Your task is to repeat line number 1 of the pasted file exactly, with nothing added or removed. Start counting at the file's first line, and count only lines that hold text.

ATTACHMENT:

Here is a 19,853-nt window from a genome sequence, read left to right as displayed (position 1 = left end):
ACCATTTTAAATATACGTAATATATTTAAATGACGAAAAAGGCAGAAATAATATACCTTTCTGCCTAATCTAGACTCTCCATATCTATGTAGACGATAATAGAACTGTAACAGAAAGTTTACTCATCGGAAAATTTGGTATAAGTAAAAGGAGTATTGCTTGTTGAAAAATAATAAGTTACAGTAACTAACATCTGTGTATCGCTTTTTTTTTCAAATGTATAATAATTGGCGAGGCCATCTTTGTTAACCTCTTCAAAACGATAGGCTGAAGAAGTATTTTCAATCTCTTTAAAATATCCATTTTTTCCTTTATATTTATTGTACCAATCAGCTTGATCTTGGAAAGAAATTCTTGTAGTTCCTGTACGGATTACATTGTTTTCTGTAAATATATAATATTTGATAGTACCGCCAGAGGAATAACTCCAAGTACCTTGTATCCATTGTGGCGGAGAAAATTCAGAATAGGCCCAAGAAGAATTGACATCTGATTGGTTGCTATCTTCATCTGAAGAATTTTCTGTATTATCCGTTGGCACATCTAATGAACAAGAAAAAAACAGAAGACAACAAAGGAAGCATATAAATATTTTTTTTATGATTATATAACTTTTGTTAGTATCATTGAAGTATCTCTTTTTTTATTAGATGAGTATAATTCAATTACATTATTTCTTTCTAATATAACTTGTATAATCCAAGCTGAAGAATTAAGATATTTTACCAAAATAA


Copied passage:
Here is a 19,853-nt window from a genome sequence, read left to right as displayed (position 1 = left end):